Tiffith pushed back, however, arguing that the FTC already does a good job at handling these issues, and is only held back by what he views as under-resourcing. “If you compare the FTC to other protection authorities, they are very under-resourced,” he said. “So, I think instead of us standing up a whole new data protection authority, I think instead, let’s invest that money in the FTC, give them some rules, some limited rulemaking authority, and let’s give them a lot more staff and a lot more money.
“Let them be the cop on the beat,” he said.
FCC Announces Majority of States Now Signed Onto Robocall Investigation Partnership
The FCC signed on five states this month and seven last month.
WASHINGTON, April 7, 2022 – The Federal Communications Commission said Thursday it has partnered with further five more state attorneys general to combat illegal robocalls.
The agency said Thursday it had signed on Alaska, California, Tennessee, Pennsylvania and Washington state to investigate the robocalls, which can lead to scams. Thursday’s news comes on the heels of a March 28 announcement, when the agency said it signed similar memorandum of understanding with Connecticut, the District of Columbia, Idaho, Kentucky, Minnesota, New Jersey, and Wyoming.
Altogether, the agency, which announced the federal-state partnership effort in February, said it has signed on the majority of the United States.
“It shows that we are united when it comes to fighting robocalls—urban, rural, north, south, east, and west,” said FCC Chairwoman Jessica Rosenworcel. “Today I invite every state and U.S. territory to join this effort and establish information sharing and cooperation structures with the FCC so we can work together to investigate and put an end to spoofing and robocall scam campaigns.”
The agency, which has made fighting illegal robocalls a key mandate, has previously credited states with catching those that allow robocalls.
Earlier this month, the FCC credited the North Carolina Department of Justice in an investigation that identified thinQ Technologies as a “facilitator” of robocalls. The agency, which is working with the Traceback Consortium to identify the culprits, has already sent more than a dozen cease and desist letters to those it has identified in investigations.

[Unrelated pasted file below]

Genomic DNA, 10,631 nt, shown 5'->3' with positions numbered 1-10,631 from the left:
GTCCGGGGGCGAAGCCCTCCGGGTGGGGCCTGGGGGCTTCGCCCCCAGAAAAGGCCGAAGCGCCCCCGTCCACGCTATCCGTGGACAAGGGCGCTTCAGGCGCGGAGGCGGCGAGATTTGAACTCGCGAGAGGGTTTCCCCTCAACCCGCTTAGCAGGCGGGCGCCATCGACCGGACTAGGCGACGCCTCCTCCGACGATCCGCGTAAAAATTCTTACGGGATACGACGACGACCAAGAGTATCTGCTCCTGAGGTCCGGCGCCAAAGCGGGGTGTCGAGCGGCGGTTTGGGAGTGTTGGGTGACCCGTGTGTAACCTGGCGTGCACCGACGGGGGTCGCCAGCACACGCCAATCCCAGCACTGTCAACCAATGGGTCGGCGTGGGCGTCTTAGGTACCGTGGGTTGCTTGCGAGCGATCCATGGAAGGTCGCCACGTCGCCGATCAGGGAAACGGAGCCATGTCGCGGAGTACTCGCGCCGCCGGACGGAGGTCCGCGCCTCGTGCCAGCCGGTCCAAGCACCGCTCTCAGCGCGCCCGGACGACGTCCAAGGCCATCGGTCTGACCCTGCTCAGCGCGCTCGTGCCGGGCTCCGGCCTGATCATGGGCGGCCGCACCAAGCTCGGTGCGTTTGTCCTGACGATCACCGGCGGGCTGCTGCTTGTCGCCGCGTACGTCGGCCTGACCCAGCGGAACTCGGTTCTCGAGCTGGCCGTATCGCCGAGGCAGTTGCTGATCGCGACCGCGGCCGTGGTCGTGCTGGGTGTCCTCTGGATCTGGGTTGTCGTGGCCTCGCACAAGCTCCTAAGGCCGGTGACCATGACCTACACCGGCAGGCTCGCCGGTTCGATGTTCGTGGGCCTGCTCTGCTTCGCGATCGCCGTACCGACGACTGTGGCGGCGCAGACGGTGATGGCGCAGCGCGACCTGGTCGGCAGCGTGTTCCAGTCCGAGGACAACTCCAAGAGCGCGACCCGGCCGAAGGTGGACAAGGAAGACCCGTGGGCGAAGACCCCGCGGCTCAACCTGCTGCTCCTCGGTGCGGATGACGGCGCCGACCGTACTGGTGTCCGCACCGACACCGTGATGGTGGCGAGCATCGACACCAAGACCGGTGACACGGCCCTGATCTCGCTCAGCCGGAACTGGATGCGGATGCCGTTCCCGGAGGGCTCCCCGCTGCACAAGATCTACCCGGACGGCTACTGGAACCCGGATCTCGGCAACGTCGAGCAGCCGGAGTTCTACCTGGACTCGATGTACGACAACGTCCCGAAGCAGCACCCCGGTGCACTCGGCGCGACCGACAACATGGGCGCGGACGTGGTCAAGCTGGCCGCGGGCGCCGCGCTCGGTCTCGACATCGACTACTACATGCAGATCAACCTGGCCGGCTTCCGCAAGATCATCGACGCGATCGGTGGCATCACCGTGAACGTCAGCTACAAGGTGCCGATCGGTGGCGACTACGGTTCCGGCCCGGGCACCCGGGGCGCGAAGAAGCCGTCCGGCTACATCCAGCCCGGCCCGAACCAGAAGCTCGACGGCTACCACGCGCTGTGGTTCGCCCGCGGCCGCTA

- U.S. Must At Least Be ‘Fast Followers’ On Digital Currency, Panel Hears
- Broadband Breakfast on June 15, 2022 – Broadband Breakfast Live Online from Fiber Connect in Nashville
- Broadband Breakfast on May 25, 2022 – Broadband Breakfast Live Online from Mountain Connect in Colorado
- Closing Digital Divide for Students Requires Community Involvement, Workforce Training, Event Hears
- Court Strikes Social Media Law, Industry Likes Cyber Initiative, Meta Data Transparency Project
- Broadband Breakfast on June 29, 2022 – How to Reform the Universal Service Fund
Signup for Broadband Breakfast
Broadband Roundup3 months ago
Microsoft App Store Rules, California Defers on Sprint 3G Phase-Out, Samsung’s New IoT Guy
Broadband Roundup4 months ago
‘Buy American’ Waiver Request, AT&T Cuts Dividend for Builds, Jamestown Municipal Broadband Program
Broadband Roundup3 months ago
More From Emergency Connectivity Fund, Rootmetrics Says AT&T Leads, Applause for House Passing Chips Act
WISP3 months ago
Wireless Internet Service Providers Association CEO Claude Aiken to Step Down in April 2022
Broadband Roundup4 months ago
AT&T Speeds Tiers, Wisconsin Governor on Broadband Assistance, Broadband as Public Utility
Big Tech3 months ago
‘Cartel’ is ‘Most Absurd Term Ever’ for Media Allowed Revenue Share With Tech Platforms: NMA
Broadband Roundup3 months ago
Rosenworcel’s Proposal for 9-1-1, Harris to Talk Broadband, AT&T Joins Ericsson Startup 5G Program
Broadband Roundup2 weeks ago
Google Facing App Store Suit, Shareholder Suit Against Twitter Buy, Fiber Optic Technician Training Nationwide